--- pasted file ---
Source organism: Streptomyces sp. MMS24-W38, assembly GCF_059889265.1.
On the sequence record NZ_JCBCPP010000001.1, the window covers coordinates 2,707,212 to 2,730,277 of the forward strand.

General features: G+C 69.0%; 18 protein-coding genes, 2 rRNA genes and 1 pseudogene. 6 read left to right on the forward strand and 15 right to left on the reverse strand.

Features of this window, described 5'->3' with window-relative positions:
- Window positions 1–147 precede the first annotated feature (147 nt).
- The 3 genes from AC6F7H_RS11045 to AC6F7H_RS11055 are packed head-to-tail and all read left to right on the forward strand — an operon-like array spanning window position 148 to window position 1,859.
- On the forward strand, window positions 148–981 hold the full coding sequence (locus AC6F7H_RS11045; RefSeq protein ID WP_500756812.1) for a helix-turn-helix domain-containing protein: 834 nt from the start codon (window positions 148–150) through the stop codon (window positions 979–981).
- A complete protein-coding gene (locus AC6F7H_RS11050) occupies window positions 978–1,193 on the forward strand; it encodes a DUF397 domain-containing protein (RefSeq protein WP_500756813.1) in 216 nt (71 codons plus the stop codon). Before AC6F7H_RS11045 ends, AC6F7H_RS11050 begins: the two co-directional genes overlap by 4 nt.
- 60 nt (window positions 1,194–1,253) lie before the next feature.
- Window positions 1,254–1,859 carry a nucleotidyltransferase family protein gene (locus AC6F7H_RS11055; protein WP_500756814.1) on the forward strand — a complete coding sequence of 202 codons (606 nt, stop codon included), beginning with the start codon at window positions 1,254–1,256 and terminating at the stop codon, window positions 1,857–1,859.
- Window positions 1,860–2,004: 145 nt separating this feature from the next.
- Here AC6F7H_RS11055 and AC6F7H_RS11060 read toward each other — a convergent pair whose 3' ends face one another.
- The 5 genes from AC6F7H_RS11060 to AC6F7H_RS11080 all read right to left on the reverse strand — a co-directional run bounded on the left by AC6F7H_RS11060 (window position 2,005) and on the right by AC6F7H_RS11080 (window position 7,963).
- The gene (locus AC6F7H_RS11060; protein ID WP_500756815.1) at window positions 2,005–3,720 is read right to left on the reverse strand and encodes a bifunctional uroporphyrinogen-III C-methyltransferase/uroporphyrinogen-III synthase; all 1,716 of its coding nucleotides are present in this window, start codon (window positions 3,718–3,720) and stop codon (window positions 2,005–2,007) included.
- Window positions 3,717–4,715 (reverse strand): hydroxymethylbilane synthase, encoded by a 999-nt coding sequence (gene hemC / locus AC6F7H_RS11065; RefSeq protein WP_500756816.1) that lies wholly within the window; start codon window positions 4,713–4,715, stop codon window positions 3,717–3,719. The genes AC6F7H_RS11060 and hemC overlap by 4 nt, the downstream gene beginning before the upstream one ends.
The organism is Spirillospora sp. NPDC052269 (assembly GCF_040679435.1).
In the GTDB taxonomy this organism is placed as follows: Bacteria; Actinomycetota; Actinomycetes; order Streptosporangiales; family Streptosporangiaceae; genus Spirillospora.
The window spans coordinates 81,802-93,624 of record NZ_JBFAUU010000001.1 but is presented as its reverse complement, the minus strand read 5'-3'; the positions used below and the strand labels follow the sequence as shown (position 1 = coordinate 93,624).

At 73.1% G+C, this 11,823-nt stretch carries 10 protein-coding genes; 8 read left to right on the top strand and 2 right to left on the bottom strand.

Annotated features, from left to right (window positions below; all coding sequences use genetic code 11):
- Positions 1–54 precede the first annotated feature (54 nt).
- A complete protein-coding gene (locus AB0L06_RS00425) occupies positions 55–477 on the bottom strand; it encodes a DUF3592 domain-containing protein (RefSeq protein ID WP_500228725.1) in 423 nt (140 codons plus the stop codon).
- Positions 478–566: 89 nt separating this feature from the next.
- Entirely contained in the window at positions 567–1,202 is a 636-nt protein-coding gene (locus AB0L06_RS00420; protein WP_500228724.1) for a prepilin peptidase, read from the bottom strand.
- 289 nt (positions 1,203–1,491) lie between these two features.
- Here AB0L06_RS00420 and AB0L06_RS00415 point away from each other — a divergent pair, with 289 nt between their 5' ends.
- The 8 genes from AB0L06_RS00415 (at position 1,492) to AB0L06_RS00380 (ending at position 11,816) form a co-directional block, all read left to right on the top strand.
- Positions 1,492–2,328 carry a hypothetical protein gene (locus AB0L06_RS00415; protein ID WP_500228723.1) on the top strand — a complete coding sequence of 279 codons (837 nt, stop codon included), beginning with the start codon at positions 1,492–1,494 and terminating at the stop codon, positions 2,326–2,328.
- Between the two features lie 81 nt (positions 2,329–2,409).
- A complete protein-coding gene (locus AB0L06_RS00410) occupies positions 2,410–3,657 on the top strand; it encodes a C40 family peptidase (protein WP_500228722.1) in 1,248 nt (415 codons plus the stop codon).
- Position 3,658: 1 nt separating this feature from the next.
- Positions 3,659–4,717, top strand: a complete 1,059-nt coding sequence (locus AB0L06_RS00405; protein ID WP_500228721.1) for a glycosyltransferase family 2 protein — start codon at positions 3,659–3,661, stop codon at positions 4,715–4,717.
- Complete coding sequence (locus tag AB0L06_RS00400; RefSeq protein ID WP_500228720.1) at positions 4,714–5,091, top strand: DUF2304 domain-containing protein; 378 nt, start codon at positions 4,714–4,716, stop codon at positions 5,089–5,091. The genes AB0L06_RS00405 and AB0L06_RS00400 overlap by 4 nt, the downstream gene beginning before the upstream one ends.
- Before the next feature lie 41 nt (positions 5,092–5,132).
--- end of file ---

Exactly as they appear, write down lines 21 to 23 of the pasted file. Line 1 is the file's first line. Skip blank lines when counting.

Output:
- Positions 1–54 precede the first annotated feature (54 nt).
- A complete protein-coding gene (locus AB0L06_RS00425) occupies positions 55–477 on the bottom strand; it encodes a DUF3592 domain-containing protein (RefSeq protein ID WP_500228725.1) in 423 nt (140 codons plus the stop codon).
- Positions 478–566: 89 nt separating this feature from the next.